Kerry pursues Syria, Mideast plans in Rome talks

Published: Updated:

U.S. Secretary of State John Kerry Wednesday doggedly pursued his hopes of both ending the war in Syria and bringing Israel and the Palestinians back to negotiations on the third-day of a whirlwind tour.

Fresh from a marathon day of diplomacy in Moscow at which he agreed with Russian leaders to organize a conference seeking to end the bloodshed in Syria, the new top U.S. diplomat met for talks with Israeli peace negotiators.

In a surprise move, Kerry announced he would make his fourth trip back to Israel in less than three months towards the end of May, as he seeks to breathe fresh life into the talks stalled since late 2010.

All sides were approaching the issues “with a seriousness of purpose that has not been present in a while and we all believe that we are working with a short time span,” Kerry said as he met Livni in the U.S. ambassador's residence in Rome.

He added they were working through “a threshold of questions” and he would return to Israel around “the 21 or 22 of this month” to meet both Israeli Prime Minister Benjamin Netanyahu and Palestinian president Mahmud Abbas.

Livni, who was accompanied by veteran Israeli negotiator Isaac Molho, praised Kerry's efforts saying “after some years of stalemate ... your enthusiasm and efforts could change the realities”.

“I believe that what you are doing here could create hope in the region, because people somehow lost hope.”

Kerry will also meet with Jordanian Foreign Minister Nasser Judeh in Rome on Thursday for talks on both Syria, and Jordan's role in the peace process.

During meetings in Moscow lasting into the early hours of Wednesday, Kerry agreed with Russian leaders to convene a new international conference to try to find a way to end the 26-month Syrian conflict.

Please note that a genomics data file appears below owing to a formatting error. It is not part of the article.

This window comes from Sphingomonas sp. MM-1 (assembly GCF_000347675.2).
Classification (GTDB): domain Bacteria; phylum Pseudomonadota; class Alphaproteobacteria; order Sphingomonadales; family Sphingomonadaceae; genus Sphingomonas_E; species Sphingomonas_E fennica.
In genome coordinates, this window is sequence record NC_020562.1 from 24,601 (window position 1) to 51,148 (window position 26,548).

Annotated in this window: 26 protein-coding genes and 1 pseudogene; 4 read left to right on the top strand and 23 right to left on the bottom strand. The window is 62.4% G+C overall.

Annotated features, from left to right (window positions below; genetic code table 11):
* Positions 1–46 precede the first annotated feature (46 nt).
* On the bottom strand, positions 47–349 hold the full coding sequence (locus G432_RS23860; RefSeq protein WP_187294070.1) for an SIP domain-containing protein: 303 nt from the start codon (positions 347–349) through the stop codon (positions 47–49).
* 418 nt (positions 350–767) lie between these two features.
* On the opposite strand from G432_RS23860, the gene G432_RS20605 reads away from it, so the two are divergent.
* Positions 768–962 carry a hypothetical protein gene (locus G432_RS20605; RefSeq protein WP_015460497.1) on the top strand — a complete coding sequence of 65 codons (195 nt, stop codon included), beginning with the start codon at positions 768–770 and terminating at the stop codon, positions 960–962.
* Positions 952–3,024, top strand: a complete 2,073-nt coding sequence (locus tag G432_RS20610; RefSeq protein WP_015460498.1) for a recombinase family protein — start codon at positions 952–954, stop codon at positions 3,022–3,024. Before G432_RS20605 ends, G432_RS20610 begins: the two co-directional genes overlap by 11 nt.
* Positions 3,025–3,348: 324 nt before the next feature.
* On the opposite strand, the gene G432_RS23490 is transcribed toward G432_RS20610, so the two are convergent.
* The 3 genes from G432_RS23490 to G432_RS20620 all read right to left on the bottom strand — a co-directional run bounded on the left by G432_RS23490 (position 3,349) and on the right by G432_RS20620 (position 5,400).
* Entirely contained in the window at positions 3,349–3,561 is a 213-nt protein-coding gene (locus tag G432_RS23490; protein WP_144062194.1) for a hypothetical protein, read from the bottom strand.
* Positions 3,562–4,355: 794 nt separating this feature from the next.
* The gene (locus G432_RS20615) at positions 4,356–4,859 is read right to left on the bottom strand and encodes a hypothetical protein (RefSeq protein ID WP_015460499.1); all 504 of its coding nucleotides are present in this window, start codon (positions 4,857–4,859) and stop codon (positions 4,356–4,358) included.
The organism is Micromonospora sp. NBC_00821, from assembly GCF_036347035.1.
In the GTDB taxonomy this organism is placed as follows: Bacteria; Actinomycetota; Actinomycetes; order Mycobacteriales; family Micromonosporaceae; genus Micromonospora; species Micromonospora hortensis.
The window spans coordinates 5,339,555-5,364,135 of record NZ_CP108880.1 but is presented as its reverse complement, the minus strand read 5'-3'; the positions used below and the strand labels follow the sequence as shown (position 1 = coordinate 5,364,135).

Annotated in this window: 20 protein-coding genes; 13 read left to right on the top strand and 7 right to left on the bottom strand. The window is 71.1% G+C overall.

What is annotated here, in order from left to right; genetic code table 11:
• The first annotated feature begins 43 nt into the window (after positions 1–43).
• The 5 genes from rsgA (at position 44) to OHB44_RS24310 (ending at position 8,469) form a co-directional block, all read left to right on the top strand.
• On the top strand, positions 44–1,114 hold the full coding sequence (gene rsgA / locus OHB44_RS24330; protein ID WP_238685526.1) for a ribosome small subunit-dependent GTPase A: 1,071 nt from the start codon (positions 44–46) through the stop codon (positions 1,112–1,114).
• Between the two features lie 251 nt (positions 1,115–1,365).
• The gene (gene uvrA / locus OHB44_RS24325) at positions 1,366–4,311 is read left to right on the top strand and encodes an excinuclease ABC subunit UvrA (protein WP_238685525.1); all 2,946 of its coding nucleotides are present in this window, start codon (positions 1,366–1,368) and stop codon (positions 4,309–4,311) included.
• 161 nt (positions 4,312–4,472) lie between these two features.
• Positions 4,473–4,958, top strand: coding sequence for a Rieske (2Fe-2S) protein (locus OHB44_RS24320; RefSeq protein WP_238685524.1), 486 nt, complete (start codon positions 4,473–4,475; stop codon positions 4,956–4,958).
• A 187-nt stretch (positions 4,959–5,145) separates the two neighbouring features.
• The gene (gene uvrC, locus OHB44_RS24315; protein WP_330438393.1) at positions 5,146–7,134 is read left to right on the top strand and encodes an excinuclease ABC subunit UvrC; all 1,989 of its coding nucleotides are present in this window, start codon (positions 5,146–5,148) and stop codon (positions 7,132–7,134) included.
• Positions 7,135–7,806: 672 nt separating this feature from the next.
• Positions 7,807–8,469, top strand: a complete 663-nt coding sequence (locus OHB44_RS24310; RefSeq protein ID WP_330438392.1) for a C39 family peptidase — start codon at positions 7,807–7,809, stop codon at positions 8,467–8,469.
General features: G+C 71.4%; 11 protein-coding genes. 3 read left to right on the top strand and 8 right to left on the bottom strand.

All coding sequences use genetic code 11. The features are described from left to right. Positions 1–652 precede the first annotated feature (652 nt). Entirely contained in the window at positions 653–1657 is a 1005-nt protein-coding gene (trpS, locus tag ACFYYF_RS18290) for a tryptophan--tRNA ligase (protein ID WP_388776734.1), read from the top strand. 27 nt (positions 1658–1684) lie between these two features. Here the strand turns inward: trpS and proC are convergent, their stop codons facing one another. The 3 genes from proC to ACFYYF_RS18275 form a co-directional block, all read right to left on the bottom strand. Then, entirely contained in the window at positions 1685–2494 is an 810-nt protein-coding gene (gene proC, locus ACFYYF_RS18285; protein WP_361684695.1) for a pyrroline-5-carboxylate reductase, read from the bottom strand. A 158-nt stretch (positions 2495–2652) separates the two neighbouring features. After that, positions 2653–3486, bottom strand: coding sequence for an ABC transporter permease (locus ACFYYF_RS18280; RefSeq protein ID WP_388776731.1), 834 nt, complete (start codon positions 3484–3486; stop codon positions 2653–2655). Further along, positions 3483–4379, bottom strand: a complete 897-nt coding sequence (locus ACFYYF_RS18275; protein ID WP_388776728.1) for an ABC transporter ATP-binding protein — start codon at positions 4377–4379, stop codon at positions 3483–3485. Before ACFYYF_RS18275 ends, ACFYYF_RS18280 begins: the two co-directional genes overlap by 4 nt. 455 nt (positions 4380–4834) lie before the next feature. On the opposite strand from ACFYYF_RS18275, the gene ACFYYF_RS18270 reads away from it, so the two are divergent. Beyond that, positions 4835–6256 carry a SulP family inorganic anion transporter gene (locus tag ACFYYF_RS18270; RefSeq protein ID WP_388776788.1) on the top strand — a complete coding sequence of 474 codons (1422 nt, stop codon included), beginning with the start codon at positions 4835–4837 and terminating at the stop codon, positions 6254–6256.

Russian Foreign Minister Sergei Lavrov and Kerry said they hoped the conference could be held by the end of May to build on the Geneva accord agreed by world powers last June for a peaceful solution in Syria.

The Geneva agreement, which bogged down almost as soon as it was signed, set out a path toward a transitional government without ever spelling out the fate of Syrian President Bashar al-Assad.

The six-point accord -- negotiated by the last U.N.-Arab League envoy to Syria Kofi Annan -- “should be the road map... by which the people of Syria can find their way to the new Syria, and in which the bloodshed, the killing, the massacres can end,” Kerry told a press conference after his Moscow talks.

He and Lavrov have now agreed to act almost as go-betweens between the opposition and the Assad regime aiming to bring the two sides to the table to map out a path to a transitional government.

Washington has soundly backed the Syrian opposition and is expected to make efforts to bring the rebels to the negotiations, despite their demand that Assad must go before any transitional government can be set up.

Meanwhile Moscow, Assad's most powerful ally, is likely to try to convince the regime that it must be serious in efforts to end the conflict.

Lavrov signaled Tuesday after his talks with Kerry that Russia was growing increasingly concerned about the bloodshed.

And in a side swipe at Assad, he stressed that “we are not interested in the fate of certain persons, we are interested in the fate of the Syrian people.”

But he also reiterated Russian concerns that “the opposition hasn't said a single word yet that would confirm its commitment to the Geneva communique”, again saying the rebel coalition was “not representative of all groups.”

It was not immediately clear where the proposed conference would be held, but Geneva is seen as one possible venue.

Since the war erupted to oust Assad, more than 1.5 million Syrians have fled the country into neighboring nations, including Turkey, Jordan and Lebanon, vastly straining the resources of those countries.

Jordan is housing some 500,000 refugees -- many of them in the Zaatari refugee camp which is now the country's fourth largest city -- who have escaped the violence in Syria, in which some 70,000 people have been killed.